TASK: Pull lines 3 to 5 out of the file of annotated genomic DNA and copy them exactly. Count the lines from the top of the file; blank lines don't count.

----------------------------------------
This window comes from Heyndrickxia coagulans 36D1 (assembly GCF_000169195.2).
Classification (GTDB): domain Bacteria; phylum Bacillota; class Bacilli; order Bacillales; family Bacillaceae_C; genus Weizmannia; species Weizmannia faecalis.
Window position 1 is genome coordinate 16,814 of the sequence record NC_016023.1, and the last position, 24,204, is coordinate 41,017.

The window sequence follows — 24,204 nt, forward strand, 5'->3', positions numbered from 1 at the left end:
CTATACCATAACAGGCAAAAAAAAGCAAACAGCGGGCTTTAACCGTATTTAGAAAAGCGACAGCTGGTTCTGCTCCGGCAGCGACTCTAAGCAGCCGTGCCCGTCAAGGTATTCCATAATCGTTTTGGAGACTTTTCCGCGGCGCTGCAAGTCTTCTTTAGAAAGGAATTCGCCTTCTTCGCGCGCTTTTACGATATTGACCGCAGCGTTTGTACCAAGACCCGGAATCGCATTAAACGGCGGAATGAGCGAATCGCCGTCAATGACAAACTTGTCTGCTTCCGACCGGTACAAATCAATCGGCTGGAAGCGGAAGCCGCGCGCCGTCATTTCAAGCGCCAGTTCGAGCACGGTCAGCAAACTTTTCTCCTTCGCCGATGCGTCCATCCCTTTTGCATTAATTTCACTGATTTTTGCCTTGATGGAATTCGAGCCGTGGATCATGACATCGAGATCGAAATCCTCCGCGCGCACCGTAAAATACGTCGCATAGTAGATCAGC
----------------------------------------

Window position 1 is genome coordinate 16,814 of the sequence record NC_016023.1, and the last position, 24,204, is coordinate 41,017.

The window sequence follows — 24,204 nt, forward strand, 5'->3', positions numbered from 1 at the left end:
CTATACCATAACAGGCAAAAAAAAGCAAACAGCGGGCTTTAACCGTATTTAGAAAAGCGACAGCTGGTTCTGCTCCGGCAGCGACTCTAAGCAGCCGTGCCCGTCAAGGTATTCCATAATCGTTTTGGAGACTTTTCCGCGGCGCTGCAAGTCTTCTTTAGAAAGGAATTCGCCTTCTTCGCGCGCTTTTACGATATTGACCGCAGCGTTTGTACCAAGACCCGGAATCGCATTAAACGGCGGAATGAGCGAATCGCCGTCAATGACAAACTTGTCTGCTTCCGACCGGTACAAATCAATCGGCTGGAAGCGGAAGCCGCGCGCCGTCATTTCAAGCGCCAGTTCGAGCACGGTCAGCAAACTTTTCTCCTTCGCCGATGCGTCCATCCCTTTTGCATTAATTTCACTGATTTTTGCCTTGATGGAATTCGAGCCGTGGATCATGACATCGAGATCGAAATCCTCCGCGCGCACCGTAAAATACGTCGCATAGTAGATCAGC